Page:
A couple of months ago I thought Tableau would be open to disruption from a new entrant in the combination of ease of use/visualization "best practice"/control over layout, but now I doubt that. With the other major vendors all building their Tableau clones to be "good enough" in this space, there might be some company (small or large) that builds a Tableau-like-we'd-want-it-to-be, but I don't think that would be awesome enough to really change the market. I think the next disruption will come from another direction. It might be in the cloud, maybe it's real-time analytics on "Big Data" with APIs to hook into operational systems (like an analytical app in the Emergency Department that can compare your medical records and current symptoms to identify your risk of complications & readmission in order to direct your care), I imagine with the new rendering pipeline and web editing of worksheets Tableau is trying to generate their own disruption with self-service BI, but really I don't know what that disruption will be. However, I don't think the disruptive threat is going to come from a product that enables people to put the Grand Totals anywhere they want. I'd argue that the really important issues are around enabling the right insights to the people who need them at the right time.
Hi Chris, Joe, Shawn, and Jonathan
As happy I am that Chris is a strong advocate of a less frictious Tableau, just as happy am I that Joe, Shawn, and Jonathan are ready to protect the heart of Tableau - the visual analysis process - and emphasizing that Tableau is doing a good job. What I don't understand is the disagreement. I don't see any conflict, and believe Joe, Shawn, and Jonathan also want less frictions, such as grand totals at the top and other minor issues. If the topic is if Tableau is doing a good job or not, than I do understand the disagreement.
I agree with Chris - and hope we all do
I agree with Chris that there are (too) many minor frictions in Tableau today. These distract "the visual analysis cyclus" when we spend time in (unnecessary) workarounds and time-consuming routes to do our job.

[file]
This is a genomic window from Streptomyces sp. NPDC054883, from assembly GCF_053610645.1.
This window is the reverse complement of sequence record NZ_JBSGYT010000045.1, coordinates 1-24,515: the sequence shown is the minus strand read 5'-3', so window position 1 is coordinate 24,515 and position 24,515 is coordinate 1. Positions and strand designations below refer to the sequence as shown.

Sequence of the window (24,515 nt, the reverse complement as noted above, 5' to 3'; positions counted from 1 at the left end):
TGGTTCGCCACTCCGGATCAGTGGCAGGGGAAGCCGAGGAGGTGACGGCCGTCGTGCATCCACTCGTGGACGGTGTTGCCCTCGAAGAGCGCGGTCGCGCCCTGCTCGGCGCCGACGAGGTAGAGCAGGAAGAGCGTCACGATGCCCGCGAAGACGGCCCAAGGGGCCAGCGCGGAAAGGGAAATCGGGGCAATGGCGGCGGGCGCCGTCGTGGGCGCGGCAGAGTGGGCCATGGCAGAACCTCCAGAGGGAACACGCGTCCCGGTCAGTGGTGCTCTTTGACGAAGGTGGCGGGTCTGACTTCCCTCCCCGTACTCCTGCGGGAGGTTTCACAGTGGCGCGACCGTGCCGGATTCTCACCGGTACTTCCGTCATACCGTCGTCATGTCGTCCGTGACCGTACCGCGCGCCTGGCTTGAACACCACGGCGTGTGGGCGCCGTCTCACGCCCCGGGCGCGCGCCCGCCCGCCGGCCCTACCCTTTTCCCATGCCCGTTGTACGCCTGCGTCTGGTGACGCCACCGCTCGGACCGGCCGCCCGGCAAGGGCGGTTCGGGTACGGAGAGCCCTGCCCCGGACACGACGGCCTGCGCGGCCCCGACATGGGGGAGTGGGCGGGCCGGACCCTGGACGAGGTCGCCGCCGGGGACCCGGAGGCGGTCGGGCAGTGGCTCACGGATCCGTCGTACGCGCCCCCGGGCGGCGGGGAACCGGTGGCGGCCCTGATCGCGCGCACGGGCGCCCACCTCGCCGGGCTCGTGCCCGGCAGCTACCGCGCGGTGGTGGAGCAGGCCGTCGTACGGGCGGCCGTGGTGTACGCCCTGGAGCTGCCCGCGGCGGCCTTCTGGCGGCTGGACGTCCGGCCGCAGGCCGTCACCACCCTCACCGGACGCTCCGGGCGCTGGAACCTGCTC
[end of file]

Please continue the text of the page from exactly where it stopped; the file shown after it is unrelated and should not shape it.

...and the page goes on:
I intended not to share my opinion this evening, but rather work on a visualization, but the first thing I met was a friction! namely changing the data source of an extract:
- Tableau Desktop
- Right-click datasource > Edit Connection > Ups, cannot edit connection
- Create new workbook > Connect to data > Tableau Server > Login > Choose site > Download a copy
- Wait (sometimes quite long time)
- Right-click datasource > Edit Connection > Edit Custom SQL
- Publish to server
It would be much more intuitive, faster and less distracting to do this already in step 2
So I chose to share my thoughts and feelings, because Chris is touching something I agree in.
Fact : Tableau is doing a good job
I do understand Tableau cannot solve all things in a short time, and even think they shouldn't, because new features will likely be better if they get necessary incubation time before implemented. That said, I am impressed how fast Tableau is moving forward ... including toward a complete BI solution (data server, extract API, etc). I look forward to version 8 and future versions, and have no plan to switch to "the new upstart product" ... yet.
Prioritization : Improve existing features
If I understand Chris correct (including reading his website), he wants to cut off frictions from existing features and - if necessary - slowing down with new features until existing are less frictious (better). I don't think he asking for a complete BI solution or a system that is everything to everyone. That said, I think Tableau is moving toward a complete BI solution with data server, extract API, etc.... and pleased they do
Conclusion : More developers on "The Friction Fighter Team"
I hope the team that are working on improving existing features will be up-prioritized with more developers than current 2-3 developers I think they have today, if I remember correctly a comment in another discussion. Maybe Chris with his passion to lessen frictions in Tableau will be great addition to that team!
Wish : Friction Overview
I wish there was a well organized and categorized friction list of open ideas. It is easier to discuss when we have something explicit to talk about, especially when I think we actually do agree about this.
I agree there are many little frictions in Tableau, and I put up with them and workaround them every time I open the application. This not what I was addressing in my reply, and I do not believe there is any disagreement on the points you raise from any user, we all have our pain points.